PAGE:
“I knew that Aids had finally caught up with me,” she remembers. Lilian went to the hospital, but the doctor’s diagnosis shocked her. She recalls his words:

“Lilian, your HIV test is negative. But there is another test that has yielded positive results. Congratulations, you are pregnant!” She did not believe it.

“I was living a very evil life, engaging in all the abominable acts mentioned in the Bible, but yet God remembered me? I wondered why, yet when I was a good Christian, faithful in my marriage and with enviable morals, he ignored me. But now, when I was fully immersed in sin, he remembered me?”

Shocked to the bone, Lilian decided to sober up for the sake of her unborn baby. She packed all her belongings and moved back to Nairobi to start a new life.

She got back her old sales job at the bank, and began piecing her life together, which was not easy. “I was used to men taking care of all my bills, but now I had to support myself and my unborn baby. It became very difficult to make ends meet, but I did not despair. My baby motivated me and kept me going,” she says.

One day, in her seventh month of pregnancy, she noticed some blood stains. She rushed to hospital, and by the time she got there, her clothes were soaked in blood and she was writhing in pain.

An ultrasound done on the foetus revealed that Lilian’s baby was already dead. Lilian had faced high blood pressure issues during the pregnancy, which led to her having pre-eclampsia, a condition characterised by a high level of protein the urine and which can be fatal.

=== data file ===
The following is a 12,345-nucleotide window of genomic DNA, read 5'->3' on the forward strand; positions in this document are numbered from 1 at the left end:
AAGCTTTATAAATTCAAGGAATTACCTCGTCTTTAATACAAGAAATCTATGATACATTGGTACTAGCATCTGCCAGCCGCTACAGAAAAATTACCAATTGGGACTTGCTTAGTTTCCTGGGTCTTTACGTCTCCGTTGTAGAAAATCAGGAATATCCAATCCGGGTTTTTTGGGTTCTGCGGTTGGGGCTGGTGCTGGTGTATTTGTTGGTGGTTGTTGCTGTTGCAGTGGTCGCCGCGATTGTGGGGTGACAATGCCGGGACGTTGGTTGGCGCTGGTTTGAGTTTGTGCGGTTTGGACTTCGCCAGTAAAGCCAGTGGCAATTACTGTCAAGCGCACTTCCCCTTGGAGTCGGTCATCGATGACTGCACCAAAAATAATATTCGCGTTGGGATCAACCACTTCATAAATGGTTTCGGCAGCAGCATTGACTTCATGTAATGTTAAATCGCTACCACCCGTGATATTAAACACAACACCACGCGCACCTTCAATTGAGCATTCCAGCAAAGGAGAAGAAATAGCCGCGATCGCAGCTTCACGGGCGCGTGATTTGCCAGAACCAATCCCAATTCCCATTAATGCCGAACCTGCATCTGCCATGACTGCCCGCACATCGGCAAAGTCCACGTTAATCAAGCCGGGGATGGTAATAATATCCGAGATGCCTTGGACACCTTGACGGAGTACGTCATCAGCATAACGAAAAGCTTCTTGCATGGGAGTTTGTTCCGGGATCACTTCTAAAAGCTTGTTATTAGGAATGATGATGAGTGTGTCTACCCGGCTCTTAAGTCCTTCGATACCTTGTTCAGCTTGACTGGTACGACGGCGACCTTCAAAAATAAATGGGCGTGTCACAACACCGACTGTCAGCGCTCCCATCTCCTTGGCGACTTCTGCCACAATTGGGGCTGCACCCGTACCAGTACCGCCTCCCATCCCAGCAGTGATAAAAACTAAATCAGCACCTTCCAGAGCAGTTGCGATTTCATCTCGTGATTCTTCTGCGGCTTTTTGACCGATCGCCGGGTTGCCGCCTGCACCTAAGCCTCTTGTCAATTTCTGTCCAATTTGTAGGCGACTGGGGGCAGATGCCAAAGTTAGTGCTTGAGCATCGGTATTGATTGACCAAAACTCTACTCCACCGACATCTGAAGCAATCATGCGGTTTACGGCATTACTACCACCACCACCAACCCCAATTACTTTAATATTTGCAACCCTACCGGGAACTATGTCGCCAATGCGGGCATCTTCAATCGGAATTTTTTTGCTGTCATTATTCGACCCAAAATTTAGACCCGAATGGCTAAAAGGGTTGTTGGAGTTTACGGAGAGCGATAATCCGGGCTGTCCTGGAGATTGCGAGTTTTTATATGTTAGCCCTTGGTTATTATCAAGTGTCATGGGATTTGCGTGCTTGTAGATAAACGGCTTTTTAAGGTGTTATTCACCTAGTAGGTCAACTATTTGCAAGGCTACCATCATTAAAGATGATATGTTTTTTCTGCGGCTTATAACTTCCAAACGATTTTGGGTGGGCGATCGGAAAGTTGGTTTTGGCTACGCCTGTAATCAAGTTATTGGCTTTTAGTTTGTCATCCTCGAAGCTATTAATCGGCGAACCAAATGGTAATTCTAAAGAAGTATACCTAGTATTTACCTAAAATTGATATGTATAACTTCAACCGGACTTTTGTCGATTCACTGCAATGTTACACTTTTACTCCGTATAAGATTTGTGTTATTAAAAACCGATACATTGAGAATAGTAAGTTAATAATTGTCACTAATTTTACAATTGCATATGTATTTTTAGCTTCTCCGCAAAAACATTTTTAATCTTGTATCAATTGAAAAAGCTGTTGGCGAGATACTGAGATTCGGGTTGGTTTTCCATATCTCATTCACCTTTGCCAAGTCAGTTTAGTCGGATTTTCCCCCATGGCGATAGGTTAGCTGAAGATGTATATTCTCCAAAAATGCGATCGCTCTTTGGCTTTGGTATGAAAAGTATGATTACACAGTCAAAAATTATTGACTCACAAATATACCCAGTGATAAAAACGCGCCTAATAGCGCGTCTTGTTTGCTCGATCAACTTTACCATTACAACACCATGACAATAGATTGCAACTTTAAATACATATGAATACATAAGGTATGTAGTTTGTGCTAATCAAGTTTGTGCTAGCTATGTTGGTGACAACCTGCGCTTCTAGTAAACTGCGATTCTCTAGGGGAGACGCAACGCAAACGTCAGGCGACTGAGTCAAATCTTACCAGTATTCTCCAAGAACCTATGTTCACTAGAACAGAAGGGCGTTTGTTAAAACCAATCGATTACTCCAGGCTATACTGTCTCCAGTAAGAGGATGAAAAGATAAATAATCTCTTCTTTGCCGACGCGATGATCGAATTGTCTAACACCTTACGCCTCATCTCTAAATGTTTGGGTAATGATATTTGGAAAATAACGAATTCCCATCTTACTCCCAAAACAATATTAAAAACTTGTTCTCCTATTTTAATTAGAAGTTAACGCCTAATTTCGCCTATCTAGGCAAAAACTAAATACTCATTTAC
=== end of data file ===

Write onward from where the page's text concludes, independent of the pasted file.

But she had to deliver the baby anyway, and after six agonising days, she finally gave birth. “It was a baby girl. Even though I wanted to see her and hold her in my arms, the doctors refused and only showed me her legs. They said that because she had been dead for more than a week, she was already decomposed and in a bad state. I called her Zawadi, because she was my special gift,” she says, struggling to contain the tears welling up in her eyes.

As she walked out of the hospital on that day in May 2012, Lilian left with a new resolve. To completely turn her life around and find her purpose in life again.

“I don’t blame anyone for the path I took in life. I am responsible for all the decisions I made. I could have made better choices, but I did not. I have forgiven myself and I am embracing my new life.”

In January this year, Lilian formed a group for women struggling with infertility. The group is called Diamonds Women Ministry, and it brings together women struggling with infertility, and teaches them to focus on other areas of their lives even as they try for a baby.

“The reality is that not all women struggling with infertility will have a happy ending where they will get pregnant and have babies. I encourage women not to be consumed by the search for a baby to the extent that other areas of their life suffers. They should also not peg their worth as women solely on the basis of motherhood. I talk to women during bridal showers and talk to newlyweds about marriage expectations. I always use my personal experiences because I know I contributed to the loss of my marriage and advice them not to make the mistakes I made. I am a strong believer in marriage and just because mine did not work, it does not mean that it will not work for another couple,” she concludes.